Dancing Around A Financial Crisis

About a year and a half ago I did a full remodel on my house. While it simply started with a cracked shower pan, it quickly turned in to new tiling, paint, carpeting in the bedrooms, knocking down some walls, putting up others, kitchen countertops, backsplash, and lastly new furniture. Yes, the remodel bug bit, and it bit hard. And while I absolutely love how everything turned out, it wasn’t the smooth sailing journey I had hoped for.

You see, after I tiled the living room areas it looked so amazing I decided to keep going into the kitchen and pantry areas. This is where things got a little interesting. As the workers were cutting into the baseboard where my washer and dryer are housed, they hit a line. The hot water line. As water came spewing out like a fire hydrant, the immediate need was to shut it completely off. 

This normally wouldn’t have been an issue, seeing as Gerhard (my late husband) had just about every tool ever made in the entire world, to include the big key "thingy" for the water main. However, with most of my furniture piled into the garage the height of Mt. Everest, getting to that particular area, and finding it, was an issue. So I did what any sane and partially rational person in this situation would, and ran out the front door to high tail it to my neighbor’s house.

As I exited onto the front porch, it dawned on me that the three inch snow covered ground and my flip flops weren’t the best match, but there was no time to reconsider my fashion choice. I needed the KEY. I frantically ran across the street, skidding meticulously like a cross country skier attempting to grab the gold (key that is). After clumsily falling twice, I finally made my way to the front door and began pounding. As my neighbor handed over the key, I began my trek back across the street, frozen toed, cold, and wet to save the day. However, there was one more little obstacle standing in my way…the location of the water main! Since I don’t think I have ever mowed the yard in my entire life (and for that matter don’t plan on starting), I wasn’t sure where the cover was. Neither did the three guys laying the tile.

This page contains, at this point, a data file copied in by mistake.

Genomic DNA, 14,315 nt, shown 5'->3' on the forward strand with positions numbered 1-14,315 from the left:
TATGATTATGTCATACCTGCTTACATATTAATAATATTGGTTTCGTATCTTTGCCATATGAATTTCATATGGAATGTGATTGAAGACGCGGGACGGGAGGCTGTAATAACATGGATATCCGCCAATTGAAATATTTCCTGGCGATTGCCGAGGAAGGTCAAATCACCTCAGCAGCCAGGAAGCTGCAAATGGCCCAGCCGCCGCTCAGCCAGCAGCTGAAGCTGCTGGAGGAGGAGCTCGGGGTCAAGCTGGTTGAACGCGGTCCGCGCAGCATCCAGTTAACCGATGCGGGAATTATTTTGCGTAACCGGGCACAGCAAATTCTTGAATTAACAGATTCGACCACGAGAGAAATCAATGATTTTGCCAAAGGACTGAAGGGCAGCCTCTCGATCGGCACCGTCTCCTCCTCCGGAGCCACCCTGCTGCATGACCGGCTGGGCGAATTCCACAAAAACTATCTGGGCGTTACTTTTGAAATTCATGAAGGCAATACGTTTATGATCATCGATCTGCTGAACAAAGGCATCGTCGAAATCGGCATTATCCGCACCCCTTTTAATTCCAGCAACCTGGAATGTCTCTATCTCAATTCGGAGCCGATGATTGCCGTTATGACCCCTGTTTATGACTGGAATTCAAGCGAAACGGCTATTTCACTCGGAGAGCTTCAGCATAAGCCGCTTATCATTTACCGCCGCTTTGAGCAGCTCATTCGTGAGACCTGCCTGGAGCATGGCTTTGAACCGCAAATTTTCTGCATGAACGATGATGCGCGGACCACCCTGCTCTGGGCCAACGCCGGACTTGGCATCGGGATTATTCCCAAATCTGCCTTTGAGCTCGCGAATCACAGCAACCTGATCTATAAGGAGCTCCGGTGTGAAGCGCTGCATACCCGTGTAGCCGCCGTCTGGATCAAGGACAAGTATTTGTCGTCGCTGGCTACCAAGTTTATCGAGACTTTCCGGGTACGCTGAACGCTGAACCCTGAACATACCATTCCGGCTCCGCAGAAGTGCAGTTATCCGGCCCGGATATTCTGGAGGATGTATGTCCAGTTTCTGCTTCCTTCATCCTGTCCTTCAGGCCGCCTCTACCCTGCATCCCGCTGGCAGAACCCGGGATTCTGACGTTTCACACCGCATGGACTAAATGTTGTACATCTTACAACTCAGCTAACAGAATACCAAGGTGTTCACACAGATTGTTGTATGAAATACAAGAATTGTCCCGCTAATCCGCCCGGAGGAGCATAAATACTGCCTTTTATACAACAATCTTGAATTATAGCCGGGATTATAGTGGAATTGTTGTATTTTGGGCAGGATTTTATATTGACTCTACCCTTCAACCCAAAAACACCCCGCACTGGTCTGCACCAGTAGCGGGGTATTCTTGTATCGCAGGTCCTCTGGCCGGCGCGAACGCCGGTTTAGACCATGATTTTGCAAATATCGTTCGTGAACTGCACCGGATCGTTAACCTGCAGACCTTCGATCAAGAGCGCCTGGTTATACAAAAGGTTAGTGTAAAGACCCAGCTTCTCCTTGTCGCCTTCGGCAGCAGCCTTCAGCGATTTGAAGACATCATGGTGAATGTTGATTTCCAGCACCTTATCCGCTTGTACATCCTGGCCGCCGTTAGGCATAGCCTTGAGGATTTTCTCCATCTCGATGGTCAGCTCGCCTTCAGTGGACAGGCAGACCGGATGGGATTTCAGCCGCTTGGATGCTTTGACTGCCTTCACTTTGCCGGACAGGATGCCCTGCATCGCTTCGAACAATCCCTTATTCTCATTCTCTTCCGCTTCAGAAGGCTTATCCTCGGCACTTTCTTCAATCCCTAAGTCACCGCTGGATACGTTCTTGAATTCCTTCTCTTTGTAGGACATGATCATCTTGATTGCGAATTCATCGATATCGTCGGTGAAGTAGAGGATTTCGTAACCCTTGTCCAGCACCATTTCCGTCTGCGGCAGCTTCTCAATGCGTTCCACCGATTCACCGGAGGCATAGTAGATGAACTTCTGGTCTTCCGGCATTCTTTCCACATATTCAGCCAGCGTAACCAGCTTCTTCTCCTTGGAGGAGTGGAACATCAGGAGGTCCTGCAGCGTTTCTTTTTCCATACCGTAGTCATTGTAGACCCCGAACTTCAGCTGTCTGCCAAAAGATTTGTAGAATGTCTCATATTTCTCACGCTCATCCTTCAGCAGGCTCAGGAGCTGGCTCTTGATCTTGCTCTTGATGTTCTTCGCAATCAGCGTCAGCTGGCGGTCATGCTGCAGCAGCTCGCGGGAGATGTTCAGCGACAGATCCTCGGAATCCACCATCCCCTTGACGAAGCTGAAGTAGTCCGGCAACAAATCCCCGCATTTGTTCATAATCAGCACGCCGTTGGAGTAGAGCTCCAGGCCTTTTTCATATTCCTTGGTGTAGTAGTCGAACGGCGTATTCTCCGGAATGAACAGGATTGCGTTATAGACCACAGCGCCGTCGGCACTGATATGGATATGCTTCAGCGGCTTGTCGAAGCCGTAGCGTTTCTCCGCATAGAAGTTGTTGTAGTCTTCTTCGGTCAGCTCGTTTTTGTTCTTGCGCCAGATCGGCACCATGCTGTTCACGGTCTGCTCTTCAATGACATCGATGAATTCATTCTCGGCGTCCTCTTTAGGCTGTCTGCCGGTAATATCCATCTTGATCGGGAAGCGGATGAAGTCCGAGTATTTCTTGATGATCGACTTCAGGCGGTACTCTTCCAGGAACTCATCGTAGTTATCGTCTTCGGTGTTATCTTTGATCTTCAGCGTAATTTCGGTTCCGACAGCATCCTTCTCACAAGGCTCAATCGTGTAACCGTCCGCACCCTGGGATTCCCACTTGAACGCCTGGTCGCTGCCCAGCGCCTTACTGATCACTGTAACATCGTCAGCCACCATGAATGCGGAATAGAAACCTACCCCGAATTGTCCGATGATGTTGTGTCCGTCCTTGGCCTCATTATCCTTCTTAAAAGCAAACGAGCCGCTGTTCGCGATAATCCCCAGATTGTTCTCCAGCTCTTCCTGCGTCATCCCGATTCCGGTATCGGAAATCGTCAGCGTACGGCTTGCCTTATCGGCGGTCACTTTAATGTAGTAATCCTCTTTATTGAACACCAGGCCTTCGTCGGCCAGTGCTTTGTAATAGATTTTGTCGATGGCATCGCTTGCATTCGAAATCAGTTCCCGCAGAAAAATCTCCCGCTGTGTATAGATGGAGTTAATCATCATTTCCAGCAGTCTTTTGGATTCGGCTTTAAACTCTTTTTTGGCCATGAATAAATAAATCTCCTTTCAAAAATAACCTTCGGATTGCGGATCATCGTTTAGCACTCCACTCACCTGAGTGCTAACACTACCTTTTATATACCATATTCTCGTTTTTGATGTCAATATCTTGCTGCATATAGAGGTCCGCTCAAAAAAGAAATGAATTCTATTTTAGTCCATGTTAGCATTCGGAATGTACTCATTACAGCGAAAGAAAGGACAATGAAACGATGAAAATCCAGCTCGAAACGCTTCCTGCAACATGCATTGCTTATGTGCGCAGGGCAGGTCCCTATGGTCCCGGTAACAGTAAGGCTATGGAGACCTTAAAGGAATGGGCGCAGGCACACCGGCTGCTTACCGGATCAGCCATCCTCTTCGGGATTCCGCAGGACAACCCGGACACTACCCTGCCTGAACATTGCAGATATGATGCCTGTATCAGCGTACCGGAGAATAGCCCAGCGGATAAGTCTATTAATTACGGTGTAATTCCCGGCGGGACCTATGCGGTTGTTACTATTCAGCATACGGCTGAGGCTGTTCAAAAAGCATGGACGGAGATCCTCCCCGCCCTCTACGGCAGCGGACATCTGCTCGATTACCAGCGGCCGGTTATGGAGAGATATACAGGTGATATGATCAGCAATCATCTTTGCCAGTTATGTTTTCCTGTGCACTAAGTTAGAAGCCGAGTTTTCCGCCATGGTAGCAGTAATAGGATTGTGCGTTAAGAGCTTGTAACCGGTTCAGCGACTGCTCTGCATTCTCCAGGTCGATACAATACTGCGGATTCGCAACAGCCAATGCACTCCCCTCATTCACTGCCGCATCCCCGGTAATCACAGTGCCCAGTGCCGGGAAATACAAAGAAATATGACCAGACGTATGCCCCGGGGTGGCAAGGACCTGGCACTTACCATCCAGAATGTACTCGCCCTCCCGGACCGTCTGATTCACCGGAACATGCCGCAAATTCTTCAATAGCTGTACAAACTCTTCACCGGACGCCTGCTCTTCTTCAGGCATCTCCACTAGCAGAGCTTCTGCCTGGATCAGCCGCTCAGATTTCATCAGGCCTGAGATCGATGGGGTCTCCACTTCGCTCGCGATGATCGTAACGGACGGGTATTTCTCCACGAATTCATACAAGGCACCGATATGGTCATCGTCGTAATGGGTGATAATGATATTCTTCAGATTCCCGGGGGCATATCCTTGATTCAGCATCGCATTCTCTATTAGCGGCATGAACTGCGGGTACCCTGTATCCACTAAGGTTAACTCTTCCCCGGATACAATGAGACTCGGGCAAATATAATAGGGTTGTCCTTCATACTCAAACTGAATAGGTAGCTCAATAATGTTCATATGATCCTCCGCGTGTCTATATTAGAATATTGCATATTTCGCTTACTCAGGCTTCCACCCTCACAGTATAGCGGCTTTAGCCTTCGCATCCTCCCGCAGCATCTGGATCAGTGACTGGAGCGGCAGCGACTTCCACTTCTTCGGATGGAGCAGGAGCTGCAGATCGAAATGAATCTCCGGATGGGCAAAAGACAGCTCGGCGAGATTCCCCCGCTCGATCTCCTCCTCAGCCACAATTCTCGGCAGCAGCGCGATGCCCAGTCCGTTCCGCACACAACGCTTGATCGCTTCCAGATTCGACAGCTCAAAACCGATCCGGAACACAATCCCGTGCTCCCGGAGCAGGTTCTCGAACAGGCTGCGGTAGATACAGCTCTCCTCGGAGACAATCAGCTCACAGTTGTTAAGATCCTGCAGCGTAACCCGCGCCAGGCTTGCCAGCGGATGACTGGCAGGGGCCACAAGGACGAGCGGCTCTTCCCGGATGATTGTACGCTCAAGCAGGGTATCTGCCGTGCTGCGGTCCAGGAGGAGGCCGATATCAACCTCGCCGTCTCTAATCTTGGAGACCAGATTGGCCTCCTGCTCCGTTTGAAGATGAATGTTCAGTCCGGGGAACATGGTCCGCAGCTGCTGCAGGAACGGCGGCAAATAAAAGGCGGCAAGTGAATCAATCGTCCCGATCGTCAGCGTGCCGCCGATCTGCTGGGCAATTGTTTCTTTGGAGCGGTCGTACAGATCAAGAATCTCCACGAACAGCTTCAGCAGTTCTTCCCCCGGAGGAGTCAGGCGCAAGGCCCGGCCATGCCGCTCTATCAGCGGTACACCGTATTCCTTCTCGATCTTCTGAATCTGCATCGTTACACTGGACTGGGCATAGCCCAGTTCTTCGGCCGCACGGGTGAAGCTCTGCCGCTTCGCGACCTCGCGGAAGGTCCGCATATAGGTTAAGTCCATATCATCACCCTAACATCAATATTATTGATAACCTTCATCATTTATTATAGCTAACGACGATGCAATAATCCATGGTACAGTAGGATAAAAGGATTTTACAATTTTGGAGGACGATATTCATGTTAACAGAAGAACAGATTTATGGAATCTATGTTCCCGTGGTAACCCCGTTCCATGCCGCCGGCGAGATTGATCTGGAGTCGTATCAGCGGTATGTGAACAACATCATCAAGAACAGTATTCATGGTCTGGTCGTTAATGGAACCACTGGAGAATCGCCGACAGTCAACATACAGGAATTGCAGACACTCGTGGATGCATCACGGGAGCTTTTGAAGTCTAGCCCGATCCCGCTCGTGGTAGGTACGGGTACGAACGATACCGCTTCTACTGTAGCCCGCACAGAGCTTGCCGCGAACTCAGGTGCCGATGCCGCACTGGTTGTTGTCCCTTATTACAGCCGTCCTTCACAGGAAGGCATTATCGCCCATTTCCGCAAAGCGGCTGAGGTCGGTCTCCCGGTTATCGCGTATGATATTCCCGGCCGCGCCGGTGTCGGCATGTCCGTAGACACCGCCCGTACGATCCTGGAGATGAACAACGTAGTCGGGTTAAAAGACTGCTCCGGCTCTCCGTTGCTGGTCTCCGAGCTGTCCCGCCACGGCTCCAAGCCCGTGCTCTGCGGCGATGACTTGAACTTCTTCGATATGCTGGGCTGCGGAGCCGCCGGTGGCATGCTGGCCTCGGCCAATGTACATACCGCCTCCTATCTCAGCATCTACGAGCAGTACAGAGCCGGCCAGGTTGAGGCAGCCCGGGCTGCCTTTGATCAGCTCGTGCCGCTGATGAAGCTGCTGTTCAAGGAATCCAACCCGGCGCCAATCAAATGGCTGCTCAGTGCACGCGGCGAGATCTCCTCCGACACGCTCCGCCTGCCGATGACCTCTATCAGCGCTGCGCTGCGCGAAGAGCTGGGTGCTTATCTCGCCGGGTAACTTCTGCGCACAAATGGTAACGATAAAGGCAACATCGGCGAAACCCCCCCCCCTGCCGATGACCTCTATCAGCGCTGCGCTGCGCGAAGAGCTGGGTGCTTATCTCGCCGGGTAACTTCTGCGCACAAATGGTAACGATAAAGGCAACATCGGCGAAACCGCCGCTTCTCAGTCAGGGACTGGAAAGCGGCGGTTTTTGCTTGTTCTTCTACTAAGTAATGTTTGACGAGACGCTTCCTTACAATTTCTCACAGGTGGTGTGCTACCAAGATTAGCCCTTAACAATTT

Since water was still gushing out, now pooling in my garage, we made a game plan to have one of the guys stay back and continue to sweep it out until we could shut it off. Yes, my mountain of furniture was in dire jeopardy at this point. The two other guys, Keith, and I decided to clear the snow from the front yard by doing a technique I like to refer to as the penguin on crack cocaine dance… You start with your head down staring at the ground, heels together, toes pointed outwards, and move each foot forward one at a time as quickly as possible, while still keeping your heels pointed inwards, to clear the maximum amount of area in the shortest amount of time. After clearing almost the entire yard, it wasn’t until we made our way to the little strip of land between the street and sidewalk did we find what we were looking for. We turned the water off, called a plumber to fix the damage, and all was well. (Since I haven’t seen this video on YouTube just yet, I am confident the slow moving vehicles coming down the street were simply being cautious due to the icy roads, and we were NOT hindering them in any way with our dance).